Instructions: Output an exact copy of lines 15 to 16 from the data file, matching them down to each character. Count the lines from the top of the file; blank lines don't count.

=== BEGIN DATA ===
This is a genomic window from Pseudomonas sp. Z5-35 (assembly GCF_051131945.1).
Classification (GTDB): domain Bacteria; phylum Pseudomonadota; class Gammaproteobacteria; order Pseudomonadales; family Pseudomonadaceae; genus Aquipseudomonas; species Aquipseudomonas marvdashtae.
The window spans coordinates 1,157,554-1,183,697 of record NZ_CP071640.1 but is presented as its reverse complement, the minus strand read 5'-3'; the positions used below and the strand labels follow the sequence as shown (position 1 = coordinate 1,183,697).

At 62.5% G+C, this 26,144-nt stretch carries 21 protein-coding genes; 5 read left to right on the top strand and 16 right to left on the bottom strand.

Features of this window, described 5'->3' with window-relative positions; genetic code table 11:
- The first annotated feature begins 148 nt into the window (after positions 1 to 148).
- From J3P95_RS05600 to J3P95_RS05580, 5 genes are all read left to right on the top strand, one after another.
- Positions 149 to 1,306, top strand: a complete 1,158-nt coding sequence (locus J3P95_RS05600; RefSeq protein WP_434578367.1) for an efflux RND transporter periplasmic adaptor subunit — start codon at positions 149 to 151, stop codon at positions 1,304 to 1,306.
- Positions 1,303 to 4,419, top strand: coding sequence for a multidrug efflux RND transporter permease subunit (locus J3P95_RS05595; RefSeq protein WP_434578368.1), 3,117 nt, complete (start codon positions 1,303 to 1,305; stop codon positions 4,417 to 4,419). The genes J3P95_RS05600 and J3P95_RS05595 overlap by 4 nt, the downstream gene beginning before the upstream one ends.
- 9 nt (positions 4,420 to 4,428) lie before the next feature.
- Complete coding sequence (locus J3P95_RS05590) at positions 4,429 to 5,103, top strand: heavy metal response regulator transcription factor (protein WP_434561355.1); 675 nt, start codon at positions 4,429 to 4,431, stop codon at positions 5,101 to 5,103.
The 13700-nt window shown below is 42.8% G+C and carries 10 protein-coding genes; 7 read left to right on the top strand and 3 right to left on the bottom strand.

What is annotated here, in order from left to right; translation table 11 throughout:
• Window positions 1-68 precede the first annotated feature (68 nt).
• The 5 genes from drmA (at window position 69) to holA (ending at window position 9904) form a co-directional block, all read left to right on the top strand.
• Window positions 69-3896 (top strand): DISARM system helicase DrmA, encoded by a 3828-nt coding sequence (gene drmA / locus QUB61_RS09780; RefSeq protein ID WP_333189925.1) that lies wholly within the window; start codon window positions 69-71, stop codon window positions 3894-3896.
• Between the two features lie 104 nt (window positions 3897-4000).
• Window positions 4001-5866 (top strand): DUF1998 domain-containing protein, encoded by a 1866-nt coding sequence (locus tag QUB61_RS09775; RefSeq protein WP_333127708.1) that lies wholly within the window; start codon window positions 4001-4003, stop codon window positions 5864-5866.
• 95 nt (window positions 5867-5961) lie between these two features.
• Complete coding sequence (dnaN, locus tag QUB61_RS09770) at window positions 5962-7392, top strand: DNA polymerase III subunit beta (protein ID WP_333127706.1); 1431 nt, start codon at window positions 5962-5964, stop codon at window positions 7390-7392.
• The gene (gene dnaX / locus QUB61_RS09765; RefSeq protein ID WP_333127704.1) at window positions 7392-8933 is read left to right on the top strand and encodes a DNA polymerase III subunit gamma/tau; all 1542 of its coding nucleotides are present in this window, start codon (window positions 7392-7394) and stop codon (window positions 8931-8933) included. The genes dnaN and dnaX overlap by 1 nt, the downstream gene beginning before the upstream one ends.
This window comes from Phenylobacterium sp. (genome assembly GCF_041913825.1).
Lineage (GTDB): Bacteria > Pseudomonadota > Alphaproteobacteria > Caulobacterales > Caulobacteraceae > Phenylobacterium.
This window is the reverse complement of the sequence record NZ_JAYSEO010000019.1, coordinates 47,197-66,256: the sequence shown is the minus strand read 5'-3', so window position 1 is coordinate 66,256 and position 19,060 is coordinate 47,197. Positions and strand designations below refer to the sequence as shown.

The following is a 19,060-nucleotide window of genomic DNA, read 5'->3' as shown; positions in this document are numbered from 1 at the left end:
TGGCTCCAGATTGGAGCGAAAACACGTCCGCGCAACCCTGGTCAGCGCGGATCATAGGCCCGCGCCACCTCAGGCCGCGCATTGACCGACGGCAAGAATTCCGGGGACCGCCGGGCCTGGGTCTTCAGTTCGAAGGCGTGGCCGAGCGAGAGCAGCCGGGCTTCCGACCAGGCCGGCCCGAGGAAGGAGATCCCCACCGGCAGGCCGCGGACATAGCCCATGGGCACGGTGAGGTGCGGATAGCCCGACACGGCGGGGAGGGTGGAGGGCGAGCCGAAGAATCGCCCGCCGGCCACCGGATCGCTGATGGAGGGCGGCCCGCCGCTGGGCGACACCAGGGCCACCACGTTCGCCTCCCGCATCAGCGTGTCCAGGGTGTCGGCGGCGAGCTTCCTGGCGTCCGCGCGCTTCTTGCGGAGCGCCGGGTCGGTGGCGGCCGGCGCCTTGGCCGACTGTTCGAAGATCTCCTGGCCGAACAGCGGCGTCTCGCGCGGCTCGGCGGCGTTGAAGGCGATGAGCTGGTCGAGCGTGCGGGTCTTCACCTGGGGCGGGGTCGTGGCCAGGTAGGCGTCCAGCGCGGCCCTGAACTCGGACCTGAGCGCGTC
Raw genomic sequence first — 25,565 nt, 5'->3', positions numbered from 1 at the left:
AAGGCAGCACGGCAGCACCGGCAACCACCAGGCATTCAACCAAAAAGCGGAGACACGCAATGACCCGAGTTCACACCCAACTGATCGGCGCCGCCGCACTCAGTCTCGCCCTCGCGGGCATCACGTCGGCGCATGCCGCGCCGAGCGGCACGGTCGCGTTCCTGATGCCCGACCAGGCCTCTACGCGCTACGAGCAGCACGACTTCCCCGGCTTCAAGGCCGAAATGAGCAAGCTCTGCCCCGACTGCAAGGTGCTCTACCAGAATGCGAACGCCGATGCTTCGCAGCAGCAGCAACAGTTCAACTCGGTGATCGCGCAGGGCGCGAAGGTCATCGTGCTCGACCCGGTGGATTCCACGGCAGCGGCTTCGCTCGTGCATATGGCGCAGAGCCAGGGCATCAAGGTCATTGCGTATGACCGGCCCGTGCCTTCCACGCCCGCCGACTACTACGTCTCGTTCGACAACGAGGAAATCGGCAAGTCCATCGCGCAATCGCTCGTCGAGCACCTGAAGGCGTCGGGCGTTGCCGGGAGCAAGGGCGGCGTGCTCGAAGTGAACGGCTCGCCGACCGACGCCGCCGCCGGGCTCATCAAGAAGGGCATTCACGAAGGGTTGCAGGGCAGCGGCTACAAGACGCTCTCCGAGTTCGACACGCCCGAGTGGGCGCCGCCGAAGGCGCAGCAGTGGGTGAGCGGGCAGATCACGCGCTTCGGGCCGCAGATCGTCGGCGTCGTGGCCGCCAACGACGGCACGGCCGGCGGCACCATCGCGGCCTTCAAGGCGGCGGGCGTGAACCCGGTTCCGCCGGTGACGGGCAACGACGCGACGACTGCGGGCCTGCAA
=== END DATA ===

• The 5 genes from drmA (at window position 69) to holA (ending at window position 9904) form a co-directional block, all read left to right on the top strand.
• Window positions 69-3896 (top strand): DISARM system helicase DrmA, encoded by a 3828-nt coding sequence (gene drmA / locus QUB61_RS09780; RefSeq protein ID WP_333189925.1) that lies wholly within the window; start codon window positions 69-71, stop codon window positions 3894-3896.